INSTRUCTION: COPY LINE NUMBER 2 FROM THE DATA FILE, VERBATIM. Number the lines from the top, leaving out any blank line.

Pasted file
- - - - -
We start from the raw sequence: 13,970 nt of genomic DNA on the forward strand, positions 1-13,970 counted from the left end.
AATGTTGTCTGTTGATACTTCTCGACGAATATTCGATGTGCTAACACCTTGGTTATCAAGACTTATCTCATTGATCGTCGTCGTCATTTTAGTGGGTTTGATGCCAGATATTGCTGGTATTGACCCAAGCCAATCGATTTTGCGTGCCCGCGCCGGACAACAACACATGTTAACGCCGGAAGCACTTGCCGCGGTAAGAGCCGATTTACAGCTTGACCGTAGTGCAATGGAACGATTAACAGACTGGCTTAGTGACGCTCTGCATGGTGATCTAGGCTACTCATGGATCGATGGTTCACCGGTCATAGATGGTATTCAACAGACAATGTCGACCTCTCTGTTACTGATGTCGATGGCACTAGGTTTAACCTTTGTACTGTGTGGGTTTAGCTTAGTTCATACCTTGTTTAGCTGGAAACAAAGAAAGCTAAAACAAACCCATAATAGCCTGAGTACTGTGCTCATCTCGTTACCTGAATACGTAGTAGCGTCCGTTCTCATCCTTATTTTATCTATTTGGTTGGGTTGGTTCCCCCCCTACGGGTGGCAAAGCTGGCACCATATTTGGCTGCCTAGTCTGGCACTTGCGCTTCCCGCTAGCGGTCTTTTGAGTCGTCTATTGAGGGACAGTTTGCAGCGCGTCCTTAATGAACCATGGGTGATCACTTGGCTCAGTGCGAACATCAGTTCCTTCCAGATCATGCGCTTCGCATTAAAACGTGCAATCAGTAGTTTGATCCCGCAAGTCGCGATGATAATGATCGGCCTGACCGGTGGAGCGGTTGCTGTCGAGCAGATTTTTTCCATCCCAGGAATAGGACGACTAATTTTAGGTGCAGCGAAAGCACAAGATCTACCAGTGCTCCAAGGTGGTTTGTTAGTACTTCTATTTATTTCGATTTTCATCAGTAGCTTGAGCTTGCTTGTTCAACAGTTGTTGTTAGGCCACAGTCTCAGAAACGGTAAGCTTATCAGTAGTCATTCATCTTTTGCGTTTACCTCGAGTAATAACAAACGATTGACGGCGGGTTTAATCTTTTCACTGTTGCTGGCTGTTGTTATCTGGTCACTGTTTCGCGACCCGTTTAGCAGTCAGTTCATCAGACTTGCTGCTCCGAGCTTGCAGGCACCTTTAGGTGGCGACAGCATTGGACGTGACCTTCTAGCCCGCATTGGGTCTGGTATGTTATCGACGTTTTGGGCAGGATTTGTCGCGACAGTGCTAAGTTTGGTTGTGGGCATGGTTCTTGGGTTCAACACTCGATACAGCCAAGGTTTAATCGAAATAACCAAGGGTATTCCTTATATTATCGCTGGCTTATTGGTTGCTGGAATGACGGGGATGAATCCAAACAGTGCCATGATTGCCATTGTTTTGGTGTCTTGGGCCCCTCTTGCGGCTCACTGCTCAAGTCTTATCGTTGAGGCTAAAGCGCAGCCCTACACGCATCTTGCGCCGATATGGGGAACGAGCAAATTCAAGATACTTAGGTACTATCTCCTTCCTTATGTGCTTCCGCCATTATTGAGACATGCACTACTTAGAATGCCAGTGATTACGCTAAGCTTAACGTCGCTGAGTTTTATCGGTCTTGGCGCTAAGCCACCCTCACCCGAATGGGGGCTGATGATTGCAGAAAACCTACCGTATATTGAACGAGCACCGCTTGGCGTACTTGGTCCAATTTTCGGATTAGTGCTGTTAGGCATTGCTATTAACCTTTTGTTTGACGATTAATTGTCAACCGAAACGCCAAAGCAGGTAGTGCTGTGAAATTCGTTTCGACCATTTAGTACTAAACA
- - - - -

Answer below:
AATGTTGTCTGTTGATACTTCTCGACGAATATTCGATGTGCTAACACCTTGGTTATCAAGACTTATCTCATTGATCGTCGTCGTCATTTTAGTGGGTTTGATGCCAGATATTGCTGGTATTGACCCAAGCCAATCGATTTTGCGTGCCCGCGCCGGACAACAACACATGTTAACGCCGGAAGCACTTGCCGCGGTAAGAGCCGATTTACAGCTTGACCGTAGTGCAATGGAACGATTAACAGACTGGCTTAGTGACGCTCTGCATGGTGATCTAGGCTACTCATGGATCGATGGTTCACCGGTCATAGATGGTATTCAACAGACAATGTCGACCTCTCTGTTACTGATGTCGATGGCACTAGGTTTAACCTTTGTACTGTGTGGGTTTAGCTTAGTTCATACCTTGTTTAGCTGGAAACAAAGAAAGCTAAAACAAACCCATAATAGCCTGAGTACTGTGCTCATCTCGTTACCTGAATACGTAGTAGCGTCCGTTCTCATCCTTATTTTATCTATTTGGTTGGGTTGGTTCCCCCCCTACGGGTGGCAAAGCTGGCACCATATTTGGCTGCCTAGTCTGGCACTTGCGCTTCCCGCTAGCGGTCTTTTGAGTCGTCTATTGAGGGACAGTTTGCAGCGCGTCCTTAATGAACCATGGGTGATCACTTGGCTCAGTGCGAACATCAGTTCCTTCCAGATCATGCGCTTCGCATTAAAACGTGCAATCAGTAGTTTGATCCCGCAAGTCGCGATGATAATGATCGGCCTGACCGGTGGAGCGGTTGCTGTCGAGCAGATTTTTTCCATCCCAGGAATAGGACGACTAATTTTAGGTGCAGCGAAAGCACAAGATCTACCAGTGCTCCAAGGTGGTTTGTTAGTACTTCTATTTATTTCGATTTTCATCAGTAGCTTGAGCTTGCTTGTTCAACAGTTGTTGTTAGGCCACAGTCTCAGAAACGGTAAGCTTATCAGTAGTCATTCATCTTTTGCGTTTACCTCGAGTAATAACAAACGATTGACGGCGGGTTTAATCTTTTCACTGTTGCTGGCTGTTGTTATCTGGTCACTGTTTCGCGACCCGTTTAGCAGTCAGTTCATCAGACTTGCTGCTCCGAGCTTGCAGGCACCTTTAGGTGGCGACAGCATTGGACGTGACCTTCTAGCCCGCATTGGGTCTGGTATGTTATCGACGTTTTGGGCAGGATTTGTCGCGACAGTGCTAAGTTTGGTTGTGGGCATGGTTCTTGGGTTCAACACTCGATACAGCCAAGGTTTAATCGAAATAACCAAGGGTATTCCTTATATTATCGCTGGCTTATTGGTTGCTGGAATGACGGGGATGAATCCAAACAGTGCCATGATTGCCATTGTTTTGGTGTCTTGGGCCCCTCTTGCGGCTCACTGCTCAAGTCTTATCGTTGAGGCTAAAGCGCAGCCCTACACGCATCTTGCGCCGATATGGGGAACGAGCAAATTCAAGATACTTAGGTACTATCTCCTTCCTTATGTGCTTCCGCCATTATTGAGACATGCACTACTTAGAATGCCAGTGATTACGCTAAGCTTAACGTCGCTGAGTTTTATCGGTCTTGGCGCTAAGCCACCCTCACCCGAATGGGGGCTGATGATTGCAGAAAACCTACCGTATATTGAACGAGCACCGCTTGGCGTACTTGGTCCAATTTTCGGATTAGTGCTGTTAGGCATTGCTATTAACCTTTTGTTTGACGATTAATTGTCAACCGAAACGCCAAAGCAGGTAGTGCTGTGAAATTCGTTTCGACCATTTAGTACTAAACA